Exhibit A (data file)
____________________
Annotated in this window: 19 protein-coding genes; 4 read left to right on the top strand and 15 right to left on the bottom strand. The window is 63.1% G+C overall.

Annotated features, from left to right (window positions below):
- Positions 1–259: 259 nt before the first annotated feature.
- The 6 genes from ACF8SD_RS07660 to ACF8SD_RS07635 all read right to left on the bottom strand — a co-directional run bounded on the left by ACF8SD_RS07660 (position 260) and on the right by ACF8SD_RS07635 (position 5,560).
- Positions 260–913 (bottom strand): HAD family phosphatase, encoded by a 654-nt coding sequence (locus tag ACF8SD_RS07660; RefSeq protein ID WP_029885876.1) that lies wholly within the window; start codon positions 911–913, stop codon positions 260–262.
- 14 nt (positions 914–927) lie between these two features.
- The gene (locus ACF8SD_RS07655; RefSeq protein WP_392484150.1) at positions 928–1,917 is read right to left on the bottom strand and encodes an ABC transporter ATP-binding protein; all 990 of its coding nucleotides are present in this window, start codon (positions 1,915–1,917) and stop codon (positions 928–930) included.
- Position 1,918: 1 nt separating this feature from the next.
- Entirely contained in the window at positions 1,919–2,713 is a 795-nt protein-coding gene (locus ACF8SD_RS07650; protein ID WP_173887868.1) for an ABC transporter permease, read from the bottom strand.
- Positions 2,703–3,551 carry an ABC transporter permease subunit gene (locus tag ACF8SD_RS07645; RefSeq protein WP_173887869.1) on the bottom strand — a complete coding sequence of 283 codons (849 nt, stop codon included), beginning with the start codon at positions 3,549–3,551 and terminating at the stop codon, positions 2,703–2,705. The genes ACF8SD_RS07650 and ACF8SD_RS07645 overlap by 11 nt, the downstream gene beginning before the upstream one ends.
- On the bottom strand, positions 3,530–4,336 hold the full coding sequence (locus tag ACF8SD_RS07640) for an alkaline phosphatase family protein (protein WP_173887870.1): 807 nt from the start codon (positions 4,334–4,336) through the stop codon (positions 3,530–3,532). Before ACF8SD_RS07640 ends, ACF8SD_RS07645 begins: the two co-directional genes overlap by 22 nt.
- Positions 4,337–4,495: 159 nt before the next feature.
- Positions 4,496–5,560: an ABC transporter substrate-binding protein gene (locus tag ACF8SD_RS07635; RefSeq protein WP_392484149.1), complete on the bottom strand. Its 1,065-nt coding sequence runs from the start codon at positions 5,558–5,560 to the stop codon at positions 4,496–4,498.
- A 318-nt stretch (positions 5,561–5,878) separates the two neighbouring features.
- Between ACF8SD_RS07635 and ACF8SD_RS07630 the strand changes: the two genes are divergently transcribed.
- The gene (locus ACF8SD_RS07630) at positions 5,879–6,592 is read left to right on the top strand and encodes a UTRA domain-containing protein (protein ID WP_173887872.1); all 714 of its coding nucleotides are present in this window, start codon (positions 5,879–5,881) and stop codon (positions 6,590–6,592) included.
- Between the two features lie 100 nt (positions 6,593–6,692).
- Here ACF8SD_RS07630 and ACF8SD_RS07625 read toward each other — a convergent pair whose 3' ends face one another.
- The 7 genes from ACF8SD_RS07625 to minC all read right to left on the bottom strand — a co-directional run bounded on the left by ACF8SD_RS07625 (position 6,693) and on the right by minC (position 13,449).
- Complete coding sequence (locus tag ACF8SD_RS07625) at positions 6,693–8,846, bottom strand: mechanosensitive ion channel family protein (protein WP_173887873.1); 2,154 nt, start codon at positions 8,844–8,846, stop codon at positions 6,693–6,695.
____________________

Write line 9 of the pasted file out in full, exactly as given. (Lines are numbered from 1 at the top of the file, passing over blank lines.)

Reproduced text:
- Entirely contained in the window at positions 1,919–2,713 is a 795-nt protein-coding gene (locus ACF8SD_RS07650; protein ID WP_173887868.1) for an ABC transporter permease, read from the bottom strand.